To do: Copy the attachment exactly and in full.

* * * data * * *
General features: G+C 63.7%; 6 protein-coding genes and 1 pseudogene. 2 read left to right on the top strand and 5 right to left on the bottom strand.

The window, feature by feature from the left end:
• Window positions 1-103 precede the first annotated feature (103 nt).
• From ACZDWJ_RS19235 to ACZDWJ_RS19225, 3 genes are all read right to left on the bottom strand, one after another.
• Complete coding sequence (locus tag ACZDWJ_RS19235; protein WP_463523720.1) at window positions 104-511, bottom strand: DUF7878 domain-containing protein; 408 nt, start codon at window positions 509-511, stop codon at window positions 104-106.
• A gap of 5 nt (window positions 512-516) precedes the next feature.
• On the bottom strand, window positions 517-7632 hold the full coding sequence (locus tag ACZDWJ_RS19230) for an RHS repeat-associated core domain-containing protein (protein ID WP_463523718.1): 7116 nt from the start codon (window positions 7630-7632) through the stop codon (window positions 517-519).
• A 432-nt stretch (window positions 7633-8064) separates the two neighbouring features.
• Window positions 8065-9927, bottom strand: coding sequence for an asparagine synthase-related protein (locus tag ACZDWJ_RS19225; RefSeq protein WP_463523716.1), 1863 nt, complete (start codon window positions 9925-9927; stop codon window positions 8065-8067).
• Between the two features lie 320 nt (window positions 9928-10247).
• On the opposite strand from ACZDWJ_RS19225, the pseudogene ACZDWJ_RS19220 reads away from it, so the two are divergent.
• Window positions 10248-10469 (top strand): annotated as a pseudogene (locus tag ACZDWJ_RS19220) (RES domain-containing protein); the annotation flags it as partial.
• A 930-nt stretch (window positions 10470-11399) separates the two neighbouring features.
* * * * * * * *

General features: G+C 63.7%; 6 protein-coding genes and 1 pseudogene. 2 read left to right on the top strand and 5 right to left on the bottom strand.

The window, feature by feature from the left end:
• Window positions 1-103 precede the first annotated feature (103 nt).
• From ACZDWJ_RS19235 to ACZDWJ_RS19225, 3 genes are all read right to left on the bottom strand, one after another.
• Complete coding sequence (locus tag ACZDWJ_RS19235; protein WP_463523720.1) at window positions 104-511, bottom strand: DUF7878 domain-containing protein; 408 nt, start codon at window positions 509-511, stop codon at window positions 104-106.
• A gap of 5 nt (window positions 512-516) precedes the next feature.
• On the bottom strand, window positions 517-7632 hold the full coding sequence (locus tag ACZDWJ_RS19230) for an RHS repeat-associated core domain-containing protein (protein ID WP_463523718.1): 7116 nt from the start codon (window positions 7630-7632) through the stop codon (window positions 517-519).
• A 432-nt stretch (window positions 7633-8064) separates the two neighbouring features.
• Window positions 8065-9927, bottom strand: coding sequence for an asparagine synthase-related protein (locus tag ACZDWJ_RS19225; RefSeq protein WP_463523716.1), 1863 nt, complete (start codon window positions 9925-9927; stop codon window positions 8065-8067).
• Between the two features lie 320 nt (window positions 9928-10247).
• On the opposite strand from ACZDWJ_RS19225, the pseudogene ACZDWJ_RS19220 reads away from it, so the two are divergent.
• Window positions 10248-10469 (top strand): annotated as a pseudogene (locus tag ACZDWJ_RS19220) (RES domain-containing protein); the annotation flags it as partial.
• A 930-nt stretch (window positions 10470-11399) separates the two neighbouring features.